At the AFCC's conference in Denver in June 2010, Warshak was given a platform to discuss his Family Bridges paper, as was Bernet, to describe his DSM bid. Other presenters staked out a more moderate stance, arguing that while alienation was a pervasive problem, there was insufficient research to support construing it as a mental illness or ordering extreme interventions.

A few alienation opponents presented, including Joan Meier. But she said she flew home to Washington in tears.

"Everywhere I turned, alienation was the coin of the realm," she said.

She set out to design a study that would document how women who alleged abuse were treated in family courts nationwide — especially when alienation was raised. The Justice Department supported the project with a grant of $500,000.

In 2013, the new edition of the DSM was released with no mention of parental alienation. And in 2020, the World Health Organization ruled that parental alienation was "not a health care term" and lacked "evidence-based" treatments.

Bernet and his colleagues simply regrouped. In court, they started calling alienation a "dynamic" or a "phenomenon" rather than an illness, which appeared to satisfy some judges. And Bernet incorporated the nonprofit Parental Alienation Study Group, a coalition of parents, lawyers, and therapists who collaborated on cases and research. Rand, Gottlieb, and Steinberg joined, along with hundreds of other mental-health practitioners involved in custody work. Many, like Steinberg and Gottlieb, claimed to have experienced alienation themselves.

Meier assembled her own research team, comprising a statistician, three social scientists, and two assistants, to conduct her large-scale study. In January 2020, just weeks before the WHO decision, the results were published in the Journal of Social Welfare and Family Law.

The stark findings shocked even her.

Most trial-court rulings in custody cases are unpublished, but Meier's team identified 15,000 rulings involving abuse or alienation that were published electronically from 2005 to 2014. After winnowing that dataset to cases in which the only parties were two warring parents — not, for example, a child welfare agency — the team was left with 4,300 rulings. There were nearly 2,200 cases in which a mother had accused her ex of spousal or child abuse, and in 10% of these, the father had fought back with an alienation claim.

In general, judges were hesitant to credit mothers' abuse claims. When alienation wasn't raised, judges credited these claims 41% of the time, Meier found, and 26% of the time, mothers lost primary custody.

For the 222 mothers whose spouses accused them of alienation, the picture was even grimmer. Women who alleged abuse and whose husbands accused them of alienation lost custody half the time — twice as often as women who weren't accused of alienation.

To Meier, one of the study's most staggering findings was how rarely mothers branded with the scarlet "A" were believed. In cases where mothers alleged child physical abuse and fathers cross-claimed alienation, judges credited mothers a mere 18% of the time, she found. And in the 51 cases where mothers alleged child sexual abuse and fathers claimed alienation, all but one mother was disbelieved.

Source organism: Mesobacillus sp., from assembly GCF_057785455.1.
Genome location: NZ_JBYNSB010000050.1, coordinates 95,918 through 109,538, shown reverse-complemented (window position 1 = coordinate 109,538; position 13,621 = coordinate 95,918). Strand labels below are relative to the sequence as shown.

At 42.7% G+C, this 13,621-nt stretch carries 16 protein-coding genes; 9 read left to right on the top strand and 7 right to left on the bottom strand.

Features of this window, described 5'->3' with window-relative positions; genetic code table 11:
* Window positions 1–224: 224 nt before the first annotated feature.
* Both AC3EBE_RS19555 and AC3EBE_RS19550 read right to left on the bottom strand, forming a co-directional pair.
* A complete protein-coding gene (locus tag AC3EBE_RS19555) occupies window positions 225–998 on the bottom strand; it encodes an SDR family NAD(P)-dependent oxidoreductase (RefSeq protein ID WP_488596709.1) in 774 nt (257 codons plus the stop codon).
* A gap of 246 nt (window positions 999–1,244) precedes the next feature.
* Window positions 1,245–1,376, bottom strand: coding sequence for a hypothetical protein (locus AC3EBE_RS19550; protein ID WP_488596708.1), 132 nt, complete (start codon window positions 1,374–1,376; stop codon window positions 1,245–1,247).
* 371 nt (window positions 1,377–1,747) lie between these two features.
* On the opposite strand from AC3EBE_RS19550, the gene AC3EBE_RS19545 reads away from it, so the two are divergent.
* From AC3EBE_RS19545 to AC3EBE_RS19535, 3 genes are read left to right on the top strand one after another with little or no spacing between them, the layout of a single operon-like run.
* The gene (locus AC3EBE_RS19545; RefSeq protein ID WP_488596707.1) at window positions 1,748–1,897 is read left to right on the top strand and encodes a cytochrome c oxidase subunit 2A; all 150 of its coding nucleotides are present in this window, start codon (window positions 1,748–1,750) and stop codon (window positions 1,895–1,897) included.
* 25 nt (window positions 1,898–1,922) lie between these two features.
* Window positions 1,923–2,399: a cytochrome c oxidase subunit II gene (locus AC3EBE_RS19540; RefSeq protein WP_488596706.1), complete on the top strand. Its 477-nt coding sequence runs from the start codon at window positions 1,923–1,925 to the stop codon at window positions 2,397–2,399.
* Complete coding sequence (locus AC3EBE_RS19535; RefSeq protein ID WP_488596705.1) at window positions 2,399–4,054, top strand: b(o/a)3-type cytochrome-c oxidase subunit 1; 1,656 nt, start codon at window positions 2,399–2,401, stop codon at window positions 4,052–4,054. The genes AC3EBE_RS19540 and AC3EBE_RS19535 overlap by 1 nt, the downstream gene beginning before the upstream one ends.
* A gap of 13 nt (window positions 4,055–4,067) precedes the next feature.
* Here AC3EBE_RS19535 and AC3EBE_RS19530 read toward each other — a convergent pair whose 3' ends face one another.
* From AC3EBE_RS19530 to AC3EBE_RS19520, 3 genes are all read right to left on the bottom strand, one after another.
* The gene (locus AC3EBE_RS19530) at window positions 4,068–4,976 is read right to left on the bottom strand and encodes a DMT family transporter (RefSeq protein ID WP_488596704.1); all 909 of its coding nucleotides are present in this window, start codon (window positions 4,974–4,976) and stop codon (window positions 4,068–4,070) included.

For a father accused of child molestation, Meier concluded, "alienation is a complete trump card."

'The whole world is watching'

In January 2022, three months after losing her children, Montes chanced upon a sickening discovery.

In a cloud storage account she'd once shared with Winenger, she said, she found thousands of his photos and videos, including explicit images of their three shared children. She loaded them onto a thumb drive for the San Diego County Sheriff's Department, whose investigation into Winenger had never closed.

Within days, Winenger was arrested. He was soon charged with 19 felonies, including possession of child pornography and 14 counts of committing forcible lewd acts against a child, Robert.

He pleaded not guilty and was released on bail, his access to the children suspended. Because of the no-contact order he'd previously obtained against Montes, the children landed in a county shelter. Winenger's defense attorney, Patrick Clancy, declined to comment on Winenger's behalf, saying he doesn't try his cases in the press.

Suddenly, the custody dispute was transferred to juvenile dependency court, which meant Ratekin was no longer presiding. The new judge ordered the kids into their mother's care while the case was pending. On February 18, they came home.

At first, Montes said, the two youngest children were so scared of being taken again that they couldn't sleep in their rooms. She set up a big mattress on her bedroom floor.

Meanwhile, Joan Meier was using her research to make inroads with policymakers.